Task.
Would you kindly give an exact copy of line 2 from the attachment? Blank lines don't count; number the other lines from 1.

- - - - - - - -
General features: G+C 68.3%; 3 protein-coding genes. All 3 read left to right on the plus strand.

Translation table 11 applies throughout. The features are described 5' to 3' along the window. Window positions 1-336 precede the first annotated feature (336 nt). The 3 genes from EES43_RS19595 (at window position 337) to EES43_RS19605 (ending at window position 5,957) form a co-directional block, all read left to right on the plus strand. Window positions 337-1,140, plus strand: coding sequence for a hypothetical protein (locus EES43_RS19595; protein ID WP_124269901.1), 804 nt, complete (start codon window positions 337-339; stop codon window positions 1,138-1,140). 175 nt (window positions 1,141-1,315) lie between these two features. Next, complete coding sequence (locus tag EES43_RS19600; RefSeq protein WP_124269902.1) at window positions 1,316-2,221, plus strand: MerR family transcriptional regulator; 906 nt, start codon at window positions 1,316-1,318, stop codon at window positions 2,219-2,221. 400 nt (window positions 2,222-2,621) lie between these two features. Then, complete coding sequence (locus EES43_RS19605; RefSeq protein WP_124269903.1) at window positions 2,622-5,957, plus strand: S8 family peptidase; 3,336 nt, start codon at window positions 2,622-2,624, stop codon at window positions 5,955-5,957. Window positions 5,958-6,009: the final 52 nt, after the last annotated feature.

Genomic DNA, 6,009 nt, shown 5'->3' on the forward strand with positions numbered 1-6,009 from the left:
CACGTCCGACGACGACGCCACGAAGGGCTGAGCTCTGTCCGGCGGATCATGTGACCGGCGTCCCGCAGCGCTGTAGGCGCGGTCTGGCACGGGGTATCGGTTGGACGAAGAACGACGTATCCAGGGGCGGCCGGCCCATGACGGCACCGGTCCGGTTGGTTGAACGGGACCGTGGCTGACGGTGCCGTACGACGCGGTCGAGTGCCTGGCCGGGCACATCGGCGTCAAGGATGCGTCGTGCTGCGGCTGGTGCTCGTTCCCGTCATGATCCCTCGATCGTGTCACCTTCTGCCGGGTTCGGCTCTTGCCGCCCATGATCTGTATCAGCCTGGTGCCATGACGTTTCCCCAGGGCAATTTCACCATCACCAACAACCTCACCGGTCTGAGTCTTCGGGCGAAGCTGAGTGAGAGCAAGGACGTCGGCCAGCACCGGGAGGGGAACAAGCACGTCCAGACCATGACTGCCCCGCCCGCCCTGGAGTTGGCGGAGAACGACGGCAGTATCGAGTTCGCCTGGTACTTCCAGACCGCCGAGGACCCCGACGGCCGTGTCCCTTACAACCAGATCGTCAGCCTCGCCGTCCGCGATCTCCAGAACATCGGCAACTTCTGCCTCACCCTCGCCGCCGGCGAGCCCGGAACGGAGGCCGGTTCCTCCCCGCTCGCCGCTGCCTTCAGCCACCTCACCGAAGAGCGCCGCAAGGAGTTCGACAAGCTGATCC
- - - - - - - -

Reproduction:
Translation table 11 applies throughout. The features are described 5' to 3' along the window. Window positions 1-336 precede the first annotated feature (336 nt). The 3 genes from EES43_RS19595 (at window position 337) to EES43_RS19605 (ending at window position 5,957) form a co-directional block, all read left to right on the plus strand. Window positions 337-1,140, plus strand: coding sequence for a hypothetical protein (locus EES43_RS19595; protein ID WP_124269901.1), 804 nt, complete (start codon window positions 337-339; stop codon window positions 1,138-1,140). 175 nt (window positions 1,141-1,315) lie between these two features. Next, complete coding sequence (locus tag EES43_RS19600; RefSeq protein WP_124269902.1) at window positions 1,316-2,221, plus strand: MerR family transcriptional regulator; 906 nt, start codon at window positions 1,316-1,318, stop codon at window positions 2,219-2,221. 400 nt (window positions 2,222-2,621) lie between these two features. Then, complete coding sequence (locus EES43_RS19605; RefSeq protein WP_124269903.1) at window positions 2,622-5,957, plus strand: S8 family peptidase; 3,336 nt, start codon at window positions 2,622-2,624, stop codon at window positions 5,955-5,957. Window positions 5,958-6,009: the final 52 nt, after the last annotated feature.